Recently I watched a story on our local TV news about a toddler that fell into his family’s backyard pond. The mother was close by and only had her back turned for a moment. Fortunately, this mother was able to retrieve her son from the bottom of the pond and, since she had CPR training, revive him before the ambulance arrived. This story has a happy ending; the little boy is fine and the pond is now a sandbox.
Not Always a Happy Ending
All too often though, stories like this end in tragedy. Drowning is the second most common cause of death for small children from 1 to 4 years old! The little ones are at risk because they are usually unaware of potential dangers and they move so darn fast! As parents and caregivers, we need to minimize the dangers.
The bathtub and backyard pools account for most drowning accidents involving small children. It only takes 2 ½ inches of water to drown a child. Even if the child does not drown, near drownings can leave a child with permanent brain damage. Most drownings are preventable with a little diligence and planning.
What You Can Do to Prevent Drowning
- Watch Your Child: The most important thing is to watch your children constantly around any water, inside or out. Never leave them alone in or near water for even a moment. Keep your eyes on them and be within arms reach of small children at all times – really! It only takes a split second for tragedy to occur.
I’ve observed little ones playing at the waters edge while the parents were about 5 feet away – but with their backs to their child. That child could drown and they wouldn’t hear a thing – even if only looking away for a minute, that is all it takes.
- Be Aware of Standing Water: When bath time is done, empty the tub right away. That also goes for any wading pools and buckets of water too (even the dirty water in a cleaning bucket can be a temptation and a hazard for a child). The toilet can also be dangerous; keep toilet lids down or get a toilet seat lock.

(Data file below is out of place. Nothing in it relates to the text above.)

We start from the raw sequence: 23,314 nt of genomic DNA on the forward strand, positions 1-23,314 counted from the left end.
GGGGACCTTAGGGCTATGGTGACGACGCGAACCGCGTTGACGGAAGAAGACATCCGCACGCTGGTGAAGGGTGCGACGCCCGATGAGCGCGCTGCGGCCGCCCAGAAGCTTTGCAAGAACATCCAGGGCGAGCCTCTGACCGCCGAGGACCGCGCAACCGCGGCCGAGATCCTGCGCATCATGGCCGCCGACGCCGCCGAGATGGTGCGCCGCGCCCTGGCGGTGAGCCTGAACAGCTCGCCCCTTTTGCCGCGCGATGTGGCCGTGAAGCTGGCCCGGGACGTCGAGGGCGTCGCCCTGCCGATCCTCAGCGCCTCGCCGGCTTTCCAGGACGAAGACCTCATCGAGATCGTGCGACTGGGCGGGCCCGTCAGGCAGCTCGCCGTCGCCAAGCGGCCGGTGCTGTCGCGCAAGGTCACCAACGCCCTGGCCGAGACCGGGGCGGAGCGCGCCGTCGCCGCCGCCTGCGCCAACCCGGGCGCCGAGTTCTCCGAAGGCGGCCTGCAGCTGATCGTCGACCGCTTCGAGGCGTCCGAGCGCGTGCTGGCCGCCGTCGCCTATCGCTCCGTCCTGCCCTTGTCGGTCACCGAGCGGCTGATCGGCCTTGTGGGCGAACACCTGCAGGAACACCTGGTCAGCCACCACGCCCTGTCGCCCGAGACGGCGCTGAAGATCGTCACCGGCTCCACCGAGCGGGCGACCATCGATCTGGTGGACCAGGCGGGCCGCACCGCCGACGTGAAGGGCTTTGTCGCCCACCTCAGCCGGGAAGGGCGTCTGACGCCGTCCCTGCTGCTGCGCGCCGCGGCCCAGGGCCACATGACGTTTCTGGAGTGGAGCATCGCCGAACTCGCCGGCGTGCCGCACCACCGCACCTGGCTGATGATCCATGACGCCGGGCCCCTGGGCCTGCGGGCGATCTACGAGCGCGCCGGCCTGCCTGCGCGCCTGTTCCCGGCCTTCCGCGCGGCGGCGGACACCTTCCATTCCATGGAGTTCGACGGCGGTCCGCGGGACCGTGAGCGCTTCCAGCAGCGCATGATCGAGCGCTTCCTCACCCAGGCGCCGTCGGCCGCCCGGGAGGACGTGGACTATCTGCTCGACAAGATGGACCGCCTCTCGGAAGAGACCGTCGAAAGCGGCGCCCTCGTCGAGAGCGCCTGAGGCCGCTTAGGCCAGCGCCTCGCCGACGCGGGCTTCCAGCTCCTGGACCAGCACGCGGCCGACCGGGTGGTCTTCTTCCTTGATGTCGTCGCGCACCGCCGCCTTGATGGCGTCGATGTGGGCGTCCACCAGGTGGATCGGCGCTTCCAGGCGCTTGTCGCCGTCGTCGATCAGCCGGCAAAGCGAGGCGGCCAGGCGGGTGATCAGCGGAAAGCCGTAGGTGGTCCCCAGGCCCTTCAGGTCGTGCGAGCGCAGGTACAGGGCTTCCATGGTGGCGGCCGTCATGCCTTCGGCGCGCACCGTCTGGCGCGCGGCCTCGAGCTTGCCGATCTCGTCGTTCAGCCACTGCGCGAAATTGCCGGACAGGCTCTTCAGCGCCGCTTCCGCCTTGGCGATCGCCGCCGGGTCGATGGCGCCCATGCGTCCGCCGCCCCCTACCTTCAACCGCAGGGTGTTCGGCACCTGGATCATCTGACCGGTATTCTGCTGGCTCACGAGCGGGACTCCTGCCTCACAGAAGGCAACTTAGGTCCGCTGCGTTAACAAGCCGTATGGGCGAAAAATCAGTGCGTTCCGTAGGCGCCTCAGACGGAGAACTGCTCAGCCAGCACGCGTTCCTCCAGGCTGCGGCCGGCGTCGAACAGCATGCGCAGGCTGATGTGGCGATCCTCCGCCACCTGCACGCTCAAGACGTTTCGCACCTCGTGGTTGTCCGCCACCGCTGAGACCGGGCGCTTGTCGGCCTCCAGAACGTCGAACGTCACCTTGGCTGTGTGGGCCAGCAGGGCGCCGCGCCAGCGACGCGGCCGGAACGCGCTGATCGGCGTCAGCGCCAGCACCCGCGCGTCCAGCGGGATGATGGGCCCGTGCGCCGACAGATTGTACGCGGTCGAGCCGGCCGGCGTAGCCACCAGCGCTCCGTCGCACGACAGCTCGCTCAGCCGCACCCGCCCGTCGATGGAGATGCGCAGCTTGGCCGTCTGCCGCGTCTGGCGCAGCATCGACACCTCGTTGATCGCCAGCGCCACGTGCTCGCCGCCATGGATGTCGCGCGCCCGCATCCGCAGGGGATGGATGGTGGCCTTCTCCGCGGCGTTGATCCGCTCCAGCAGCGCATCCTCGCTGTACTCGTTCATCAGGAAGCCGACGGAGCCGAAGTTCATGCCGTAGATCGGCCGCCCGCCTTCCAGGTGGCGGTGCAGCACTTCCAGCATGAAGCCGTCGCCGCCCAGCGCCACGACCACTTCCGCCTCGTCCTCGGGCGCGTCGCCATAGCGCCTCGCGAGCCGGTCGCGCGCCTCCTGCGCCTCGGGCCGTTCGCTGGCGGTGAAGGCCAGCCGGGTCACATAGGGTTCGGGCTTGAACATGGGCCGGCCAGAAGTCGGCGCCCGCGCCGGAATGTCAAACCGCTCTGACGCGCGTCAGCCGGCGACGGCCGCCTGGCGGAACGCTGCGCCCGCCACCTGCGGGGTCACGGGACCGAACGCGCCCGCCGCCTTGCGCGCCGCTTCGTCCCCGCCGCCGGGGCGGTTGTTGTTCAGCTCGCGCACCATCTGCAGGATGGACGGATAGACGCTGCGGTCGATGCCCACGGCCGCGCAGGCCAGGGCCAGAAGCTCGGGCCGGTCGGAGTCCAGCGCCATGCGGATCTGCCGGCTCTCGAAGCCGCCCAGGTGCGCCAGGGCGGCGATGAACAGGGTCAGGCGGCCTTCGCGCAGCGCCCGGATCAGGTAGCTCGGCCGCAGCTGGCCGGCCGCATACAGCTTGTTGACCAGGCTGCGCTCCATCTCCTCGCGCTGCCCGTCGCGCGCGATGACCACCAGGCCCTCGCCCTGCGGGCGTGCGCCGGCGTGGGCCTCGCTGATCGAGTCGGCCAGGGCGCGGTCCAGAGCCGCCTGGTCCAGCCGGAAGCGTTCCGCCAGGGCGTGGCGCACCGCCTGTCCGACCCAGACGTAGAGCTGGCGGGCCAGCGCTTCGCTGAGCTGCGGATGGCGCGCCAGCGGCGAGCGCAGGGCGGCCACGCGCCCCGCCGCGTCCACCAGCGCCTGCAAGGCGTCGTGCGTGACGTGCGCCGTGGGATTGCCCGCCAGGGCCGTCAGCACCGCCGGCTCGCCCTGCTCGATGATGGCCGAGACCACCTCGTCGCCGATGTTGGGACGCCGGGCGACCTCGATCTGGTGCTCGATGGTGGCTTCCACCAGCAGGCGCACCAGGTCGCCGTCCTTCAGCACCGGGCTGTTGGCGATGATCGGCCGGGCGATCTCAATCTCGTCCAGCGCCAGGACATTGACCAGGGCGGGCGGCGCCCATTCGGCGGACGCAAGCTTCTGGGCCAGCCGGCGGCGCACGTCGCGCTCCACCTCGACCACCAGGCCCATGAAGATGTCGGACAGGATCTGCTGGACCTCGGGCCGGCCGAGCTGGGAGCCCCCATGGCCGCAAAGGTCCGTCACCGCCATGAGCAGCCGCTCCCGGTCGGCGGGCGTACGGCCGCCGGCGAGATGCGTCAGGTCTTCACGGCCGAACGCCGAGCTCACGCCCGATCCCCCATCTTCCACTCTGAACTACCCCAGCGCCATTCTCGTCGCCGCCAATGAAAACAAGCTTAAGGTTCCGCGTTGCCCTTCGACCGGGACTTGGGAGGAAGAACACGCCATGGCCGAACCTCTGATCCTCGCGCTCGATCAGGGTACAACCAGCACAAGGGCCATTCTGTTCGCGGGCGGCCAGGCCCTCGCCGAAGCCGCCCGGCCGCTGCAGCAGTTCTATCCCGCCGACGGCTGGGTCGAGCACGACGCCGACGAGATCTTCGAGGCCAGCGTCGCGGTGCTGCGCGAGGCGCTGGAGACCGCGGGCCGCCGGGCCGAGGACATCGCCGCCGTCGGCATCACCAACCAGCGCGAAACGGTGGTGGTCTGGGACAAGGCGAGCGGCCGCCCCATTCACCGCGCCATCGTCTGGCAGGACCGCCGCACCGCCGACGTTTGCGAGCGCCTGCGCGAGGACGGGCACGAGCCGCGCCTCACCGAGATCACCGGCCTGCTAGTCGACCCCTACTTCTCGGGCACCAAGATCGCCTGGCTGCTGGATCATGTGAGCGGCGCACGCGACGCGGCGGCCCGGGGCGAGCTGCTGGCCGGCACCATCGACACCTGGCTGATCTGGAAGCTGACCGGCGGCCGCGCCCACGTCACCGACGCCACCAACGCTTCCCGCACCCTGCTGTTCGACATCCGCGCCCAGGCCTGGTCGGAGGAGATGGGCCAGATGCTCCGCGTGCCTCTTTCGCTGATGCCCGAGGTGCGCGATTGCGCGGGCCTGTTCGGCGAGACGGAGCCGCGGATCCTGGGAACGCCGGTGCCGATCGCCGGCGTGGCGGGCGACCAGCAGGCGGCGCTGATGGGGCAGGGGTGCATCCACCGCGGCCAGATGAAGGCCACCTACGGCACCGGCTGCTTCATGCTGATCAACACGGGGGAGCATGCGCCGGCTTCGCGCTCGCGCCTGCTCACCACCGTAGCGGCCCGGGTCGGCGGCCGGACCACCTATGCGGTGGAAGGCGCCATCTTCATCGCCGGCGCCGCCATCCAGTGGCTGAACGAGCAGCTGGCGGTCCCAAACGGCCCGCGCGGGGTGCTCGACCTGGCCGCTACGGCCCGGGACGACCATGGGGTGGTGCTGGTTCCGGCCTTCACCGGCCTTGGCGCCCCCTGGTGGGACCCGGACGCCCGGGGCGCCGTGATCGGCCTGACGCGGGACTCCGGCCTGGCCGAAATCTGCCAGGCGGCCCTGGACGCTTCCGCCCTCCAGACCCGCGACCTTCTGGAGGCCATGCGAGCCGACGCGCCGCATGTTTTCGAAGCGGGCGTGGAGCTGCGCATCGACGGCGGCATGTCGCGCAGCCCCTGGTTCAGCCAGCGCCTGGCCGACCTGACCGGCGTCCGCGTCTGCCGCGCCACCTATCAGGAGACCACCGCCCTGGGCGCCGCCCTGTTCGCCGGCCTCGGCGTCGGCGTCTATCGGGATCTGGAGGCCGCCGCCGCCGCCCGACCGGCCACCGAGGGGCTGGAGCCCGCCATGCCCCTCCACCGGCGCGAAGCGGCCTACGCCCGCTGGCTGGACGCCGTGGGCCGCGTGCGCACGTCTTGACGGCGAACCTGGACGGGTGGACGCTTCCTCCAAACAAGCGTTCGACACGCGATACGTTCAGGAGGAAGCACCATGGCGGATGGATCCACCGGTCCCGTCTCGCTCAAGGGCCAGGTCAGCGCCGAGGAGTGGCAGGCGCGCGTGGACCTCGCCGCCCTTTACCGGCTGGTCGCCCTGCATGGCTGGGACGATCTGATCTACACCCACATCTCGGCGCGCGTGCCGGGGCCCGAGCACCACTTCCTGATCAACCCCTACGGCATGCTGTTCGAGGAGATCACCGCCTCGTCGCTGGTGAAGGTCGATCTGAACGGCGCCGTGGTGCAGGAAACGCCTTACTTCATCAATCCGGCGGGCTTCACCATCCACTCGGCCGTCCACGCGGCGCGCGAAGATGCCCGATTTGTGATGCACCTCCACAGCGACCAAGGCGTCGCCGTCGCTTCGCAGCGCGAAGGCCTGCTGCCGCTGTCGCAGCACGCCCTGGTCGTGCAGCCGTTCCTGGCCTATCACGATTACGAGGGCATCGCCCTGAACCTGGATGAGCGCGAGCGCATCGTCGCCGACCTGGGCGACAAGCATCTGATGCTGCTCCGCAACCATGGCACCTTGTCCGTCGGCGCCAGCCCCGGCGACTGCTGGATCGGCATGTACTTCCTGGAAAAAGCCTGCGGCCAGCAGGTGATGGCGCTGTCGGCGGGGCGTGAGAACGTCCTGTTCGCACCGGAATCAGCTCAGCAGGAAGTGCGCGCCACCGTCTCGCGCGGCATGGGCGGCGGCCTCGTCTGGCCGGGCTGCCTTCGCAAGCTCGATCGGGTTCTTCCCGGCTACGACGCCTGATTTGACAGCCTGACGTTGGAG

- Teach Your Kids to Swim: A great defence against drowning is swimming lessons. Many of these lessons do not just teach your child to swim, but also teach different water skills and safety. However, swimming lessons will not ‘drown-proof’ your child and there is no substitute for direct supervision. You still need to watch them very closely.
- Enclose Your Swimming Pool or Pond: If you have a swimming pool at home, you should completely enclose it on all sides and have a lock on the gate. CPR training can really save lives. If you have a hot tub, ensure that it is covered securely when you are not using it. Backyard ponds and other water features should also either be fenced in or have a grate covering them – or, like the woman at the beginning of this article, turn them into a sandbox or play area while your children (or grandchildren) are young.
- Learn CPR: CPR (Cardiopulmonary Resuscitation) is an important lifesaving technique that anyone who plans to spend time around the water should know – particularly if you are in charge of the care of children. While CPR can sometimes save drowning victims’ lives, it can also help stave off death until emergency personnel can be on scene.
Water play can be great fun — please play safe!